By Mark Trinick, CEO, eTrackr-ILP
It has been some years now since students on Study Programmes who don’t already have GCSE English or maths at grade C/4 or higher were required to continue to study these subjects.
Whilst we can all agree that we want to prepare our students for the best future they can possibly have, we are left with a challenge: if our colleagues in secondary education didn’t manage to help them over that hurdle, what chance do we have of motivating increasingly self-determining learners over it a year or so later? We do need to engage them enough to turn up regularly and to demonstrate progress (and I’m sure we’d all want them to achieve that pass, too).
We spend a lot of time visiting and talking to colleges, large and small, up and down the country and this is a recurring theme. From quirky posters on the back of cubicle doors to facts on the risers of staircases, we are all looking for ways to spark an interest in English and maths amongst our learners. We have picked up some tips on what has worked for some colleges. You may already have tried some of these but we hope that at least one pays off.
Reward and celebrate.
Some learners respond well to celebratory events, certificates and prizes so monitoring and recognising exemplary attendance can be a motivator. The challenge for the college is perhaps to find a reward or celebration that is ‘cool’ enough to be aspiration, which won’t be the same for all learners. (We know of one college who trialled a posh ‘celebration’ afternoon tea in their catering restaurant, where students could invite two guests of their choice; it was received really well, and often by students you wouldn’t expect to want to go near it!).
Look at timetabling.
Putting English and maths lessons at the beginning or end of the day allows students to easily vote with their feet. However, timetabling them in the middle of the day, between lessons that they are actually choosing to attend, can help. It also means teaching staff have the opportunity to ‘guide’ or remind those needing to attend.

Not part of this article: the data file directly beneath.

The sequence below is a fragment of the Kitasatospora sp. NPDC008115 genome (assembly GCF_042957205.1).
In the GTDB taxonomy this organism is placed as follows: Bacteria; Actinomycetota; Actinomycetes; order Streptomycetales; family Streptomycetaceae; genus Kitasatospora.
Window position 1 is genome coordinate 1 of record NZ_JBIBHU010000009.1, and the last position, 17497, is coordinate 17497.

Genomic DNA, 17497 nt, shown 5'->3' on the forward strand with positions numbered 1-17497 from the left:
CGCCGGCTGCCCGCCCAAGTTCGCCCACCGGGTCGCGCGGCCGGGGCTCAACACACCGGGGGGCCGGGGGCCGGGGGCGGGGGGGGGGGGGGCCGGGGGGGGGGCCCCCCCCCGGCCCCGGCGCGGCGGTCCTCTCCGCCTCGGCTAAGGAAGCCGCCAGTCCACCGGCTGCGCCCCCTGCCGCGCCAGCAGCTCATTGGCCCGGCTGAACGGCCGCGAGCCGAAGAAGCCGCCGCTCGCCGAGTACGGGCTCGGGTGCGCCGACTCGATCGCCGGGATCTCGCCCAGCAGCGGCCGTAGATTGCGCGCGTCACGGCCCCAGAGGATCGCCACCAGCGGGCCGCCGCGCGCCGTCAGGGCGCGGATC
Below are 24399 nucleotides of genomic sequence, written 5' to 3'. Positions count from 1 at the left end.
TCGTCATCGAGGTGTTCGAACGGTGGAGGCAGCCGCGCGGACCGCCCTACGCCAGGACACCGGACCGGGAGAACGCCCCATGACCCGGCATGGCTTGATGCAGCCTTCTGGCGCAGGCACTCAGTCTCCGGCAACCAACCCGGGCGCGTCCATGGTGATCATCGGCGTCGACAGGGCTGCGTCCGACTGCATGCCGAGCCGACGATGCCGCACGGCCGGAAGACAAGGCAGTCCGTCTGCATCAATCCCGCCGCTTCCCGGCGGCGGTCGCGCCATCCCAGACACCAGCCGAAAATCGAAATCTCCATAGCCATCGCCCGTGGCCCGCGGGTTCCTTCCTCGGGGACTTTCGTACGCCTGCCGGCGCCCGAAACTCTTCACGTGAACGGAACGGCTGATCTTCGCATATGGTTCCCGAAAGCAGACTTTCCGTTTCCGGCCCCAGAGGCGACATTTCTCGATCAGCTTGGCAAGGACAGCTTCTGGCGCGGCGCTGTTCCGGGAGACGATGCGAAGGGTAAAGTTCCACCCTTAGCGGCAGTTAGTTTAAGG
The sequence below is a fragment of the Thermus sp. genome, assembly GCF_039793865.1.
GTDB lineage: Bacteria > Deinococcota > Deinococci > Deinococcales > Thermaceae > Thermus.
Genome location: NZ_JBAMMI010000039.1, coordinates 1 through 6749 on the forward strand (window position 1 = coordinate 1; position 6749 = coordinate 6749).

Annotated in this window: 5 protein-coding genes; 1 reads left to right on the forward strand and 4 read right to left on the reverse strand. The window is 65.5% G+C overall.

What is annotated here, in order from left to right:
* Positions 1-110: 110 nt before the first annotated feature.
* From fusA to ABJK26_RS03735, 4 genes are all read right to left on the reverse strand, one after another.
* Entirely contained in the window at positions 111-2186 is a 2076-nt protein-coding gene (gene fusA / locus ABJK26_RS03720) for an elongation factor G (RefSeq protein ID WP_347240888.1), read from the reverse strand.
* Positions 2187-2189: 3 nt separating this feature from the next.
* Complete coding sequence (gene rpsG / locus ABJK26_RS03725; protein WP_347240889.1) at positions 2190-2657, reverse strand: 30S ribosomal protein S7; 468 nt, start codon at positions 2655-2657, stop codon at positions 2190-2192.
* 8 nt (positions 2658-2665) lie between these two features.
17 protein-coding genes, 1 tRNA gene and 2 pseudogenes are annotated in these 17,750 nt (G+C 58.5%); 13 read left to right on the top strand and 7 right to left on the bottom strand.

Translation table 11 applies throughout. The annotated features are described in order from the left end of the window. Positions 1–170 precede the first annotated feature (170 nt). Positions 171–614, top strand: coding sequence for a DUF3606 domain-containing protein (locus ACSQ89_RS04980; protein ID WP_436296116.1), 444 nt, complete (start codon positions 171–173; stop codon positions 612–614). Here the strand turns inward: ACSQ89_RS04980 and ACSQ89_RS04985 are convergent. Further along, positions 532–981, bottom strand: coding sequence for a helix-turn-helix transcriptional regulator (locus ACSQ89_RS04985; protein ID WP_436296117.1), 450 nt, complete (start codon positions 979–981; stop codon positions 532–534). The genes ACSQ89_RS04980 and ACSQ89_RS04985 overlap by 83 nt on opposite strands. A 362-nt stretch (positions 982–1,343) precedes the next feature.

Make English and maths vocationally relevant.
Yes, we admit this is a particular challenge if you are faced with cross-curricular classes. However, we all know that we engage much better with anything if we can see the point of it. (I expect we all have stories like a former colleague, who regularly skived maths classes at school but using Pi to calculate the rotation of his lathe as an engineering apprentice, well, that wasn’t really maths, was it? He went on to be apprentice of the year at his provider.)
Show them a future without it.
This one can be a hard sell unless you are able to build a rapport with your learners but hearing how a lack of maths or English qualification can affect their future could be the ‘wake-up call’ that some need. Do your students understand that it may close some doors for them and make others much harder to open?
Have timely attendance data.
If you have an absence management system, such as eNotify, that can alert staff and attendance officers quickly, as a lesson is starting, it allows for a rapid response. Chasing those learners who are absent, and chasing them consistently, will drive up attendance. If you have a system that also alerts parents, for some, this will also be a disincentive to miss a class.
You’ve probably already seen the practical advice from colleagues on the AoC website but we include the link here, just in case you haven’t.